• 2 large free range eggs, beaten
  • 225g self raising flour (1 1/2 cups)
  • 3 TBS orange juice
For the lemon icing:
  • 225g icing sugar, sifted (1 3/4 cup)
  • the juice of one lemon
  • chopped glace orange peel to decorate (optional)


How to cook Marmalade Cake

  1. Preheat the oven to 180*C/350*F/ gas mark 4.  Butter a 9-inch square baking tin, and then line with baking paper. (I like it to come a bit up the sides so that I can lift it out easily at the end.)
  2. Cream together the butter, both zests and sugar until light and fluffy.  Beat in the marmalade. Beat in the eggs one at a time. If it starts to curdle, add a bit of the flour.  Fold in the flour to combine thoroughly.  Add the orange juice to give you a batter with a soft dropping consistency.  Spoon into the prepared tin, smoothing over the top.
  3. Bake in the preheated oven for 30 - 35 minutes, until risen and the top springs back when lightly touched.  A toothpick inserted in the centre should come out clean.  Let sit in the tin for 10 minutes prior to lifting out to a wire rack to finish cooling completely.
  4. Whisk together the icing sugar and lemon juice  until smooth.  Spoon over the completely cooled cake to cover.  Decorate with the chopped orange peel if using.  Leave to set completely prior to cutting into squares to serve.
Created using The Recipes Generator

This is a wonderful teatime cake.  Perfect for mid-morning break, tea parties and just because . . . I think you will really love it.

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  1. TY..I have a lot of marmalade..this ssounds very good!

    1. This is a great way to use some of it up Monique! xoxo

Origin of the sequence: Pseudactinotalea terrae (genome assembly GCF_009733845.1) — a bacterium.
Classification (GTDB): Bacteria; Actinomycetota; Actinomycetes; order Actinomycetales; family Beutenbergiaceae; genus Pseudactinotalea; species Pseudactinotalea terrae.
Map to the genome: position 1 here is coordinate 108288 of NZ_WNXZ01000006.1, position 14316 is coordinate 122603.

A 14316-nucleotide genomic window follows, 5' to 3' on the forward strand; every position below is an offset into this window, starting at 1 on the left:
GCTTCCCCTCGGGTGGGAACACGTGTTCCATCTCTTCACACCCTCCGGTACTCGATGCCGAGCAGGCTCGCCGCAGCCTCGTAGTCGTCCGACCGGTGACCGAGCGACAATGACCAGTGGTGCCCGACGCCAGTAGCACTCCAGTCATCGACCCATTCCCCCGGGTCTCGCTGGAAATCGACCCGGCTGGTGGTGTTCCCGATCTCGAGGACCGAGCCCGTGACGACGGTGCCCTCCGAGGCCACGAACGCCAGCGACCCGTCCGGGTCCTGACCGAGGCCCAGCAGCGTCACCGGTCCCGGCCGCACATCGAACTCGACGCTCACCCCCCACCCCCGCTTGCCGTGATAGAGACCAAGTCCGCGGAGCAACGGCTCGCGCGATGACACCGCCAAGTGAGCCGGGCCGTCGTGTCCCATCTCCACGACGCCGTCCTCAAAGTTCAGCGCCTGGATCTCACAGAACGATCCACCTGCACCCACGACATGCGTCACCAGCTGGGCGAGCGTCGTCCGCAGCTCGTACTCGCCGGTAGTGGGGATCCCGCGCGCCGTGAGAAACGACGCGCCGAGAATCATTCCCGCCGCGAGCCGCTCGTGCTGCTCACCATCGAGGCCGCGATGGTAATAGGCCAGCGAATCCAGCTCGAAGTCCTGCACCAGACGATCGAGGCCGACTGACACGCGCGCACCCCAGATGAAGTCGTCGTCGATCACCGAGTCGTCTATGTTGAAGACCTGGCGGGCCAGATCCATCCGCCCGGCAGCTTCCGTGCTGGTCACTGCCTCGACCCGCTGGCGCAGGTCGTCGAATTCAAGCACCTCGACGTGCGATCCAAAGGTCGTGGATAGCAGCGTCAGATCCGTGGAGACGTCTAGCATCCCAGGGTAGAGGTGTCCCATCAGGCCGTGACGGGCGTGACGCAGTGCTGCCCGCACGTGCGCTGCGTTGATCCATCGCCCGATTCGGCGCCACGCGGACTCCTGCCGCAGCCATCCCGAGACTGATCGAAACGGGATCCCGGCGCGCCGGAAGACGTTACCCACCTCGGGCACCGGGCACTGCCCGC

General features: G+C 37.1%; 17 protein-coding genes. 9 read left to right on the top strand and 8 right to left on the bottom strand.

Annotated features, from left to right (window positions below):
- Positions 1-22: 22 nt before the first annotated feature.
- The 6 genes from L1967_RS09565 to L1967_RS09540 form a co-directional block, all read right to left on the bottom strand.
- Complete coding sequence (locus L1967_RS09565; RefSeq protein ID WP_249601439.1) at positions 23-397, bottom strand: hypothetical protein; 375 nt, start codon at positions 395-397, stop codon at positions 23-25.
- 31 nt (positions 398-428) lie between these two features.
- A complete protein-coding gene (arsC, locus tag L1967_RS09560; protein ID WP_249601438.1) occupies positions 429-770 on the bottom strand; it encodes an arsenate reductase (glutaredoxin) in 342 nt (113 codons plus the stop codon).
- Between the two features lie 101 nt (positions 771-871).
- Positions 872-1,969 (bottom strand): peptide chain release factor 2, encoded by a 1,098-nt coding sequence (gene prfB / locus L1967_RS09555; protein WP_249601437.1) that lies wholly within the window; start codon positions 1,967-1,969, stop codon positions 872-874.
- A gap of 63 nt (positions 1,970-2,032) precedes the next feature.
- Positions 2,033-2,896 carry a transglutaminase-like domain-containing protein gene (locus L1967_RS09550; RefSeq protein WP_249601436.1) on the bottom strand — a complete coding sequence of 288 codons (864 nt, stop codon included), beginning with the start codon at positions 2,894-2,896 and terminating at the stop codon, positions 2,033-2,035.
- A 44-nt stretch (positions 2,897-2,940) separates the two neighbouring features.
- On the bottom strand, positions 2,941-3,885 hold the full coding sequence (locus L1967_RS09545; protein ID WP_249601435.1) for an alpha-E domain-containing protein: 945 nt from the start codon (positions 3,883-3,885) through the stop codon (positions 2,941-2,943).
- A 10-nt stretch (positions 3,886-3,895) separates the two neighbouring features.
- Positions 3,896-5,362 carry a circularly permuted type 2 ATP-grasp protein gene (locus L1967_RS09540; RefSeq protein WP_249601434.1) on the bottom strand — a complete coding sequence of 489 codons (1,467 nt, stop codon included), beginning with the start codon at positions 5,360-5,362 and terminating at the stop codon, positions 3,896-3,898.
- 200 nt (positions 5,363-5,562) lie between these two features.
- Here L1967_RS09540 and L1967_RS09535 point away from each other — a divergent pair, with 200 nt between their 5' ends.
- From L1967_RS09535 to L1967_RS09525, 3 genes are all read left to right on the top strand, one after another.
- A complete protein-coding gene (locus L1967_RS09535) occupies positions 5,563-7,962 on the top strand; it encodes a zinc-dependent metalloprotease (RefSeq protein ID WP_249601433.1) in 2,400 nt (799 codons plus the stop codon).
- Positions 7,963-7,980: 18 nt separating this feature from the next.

2. I really want to make this. Guess what, I have a lemon tree and it has tiny lemons on it. Wish me luck! When life gives you a lemon tree, pray for lemons! 😊

    1. Oh how wonderful Kay! Wish I had a lemon tree! xoxo

  3. This looks totally to die for. I have some grapefruit marmelade and also some lemon. It would be good with either of those, too. That's how I always make my lemon frosted glaze. It's the best.

    1. You are in for a real treat Jeanie! This is a fabulous cake. Isn't this icing just wonderful! I now prefer it over others! xoxo

  4. Marie our friendLuc is here redoing our screened in porch..I decided to make this for he and J today.Oh my..🙏🏻🙏🏻🌟I even had some so moist out of the oven with the icing..I did let it cool but it was still lukewarmish cool👏🏻👏🏻👏🏻

    1. How wonderful Monique. It always pleases me to no end when you make one of the recipes I have shared and enjoy it! yay! xoxo

  5. Replies
    1. So pleased you think so Monique! xoxo That makes me happy!

  6. Hi, should I lower the temperature for a fan-assisted oven? My cake was a bit dark and crisp round the edges and also was a bit delicate when taking out of tin onto wire rack, split at the edges. I'm relatively new to baking, and wonder what I'm doing wrong. It tasted nice and would like to try again.

    1. You need to lower it by at least 20*C Trebor! A fan assisted oven runs quite a bit hotter than a regular one!

  7. This is one of my favourite cake recipe books, in fact it's the go-to book when I find myself thinking "I wonder if I have a recipe for ....."! So far I have never made the marmalade cake. It's time to put that right!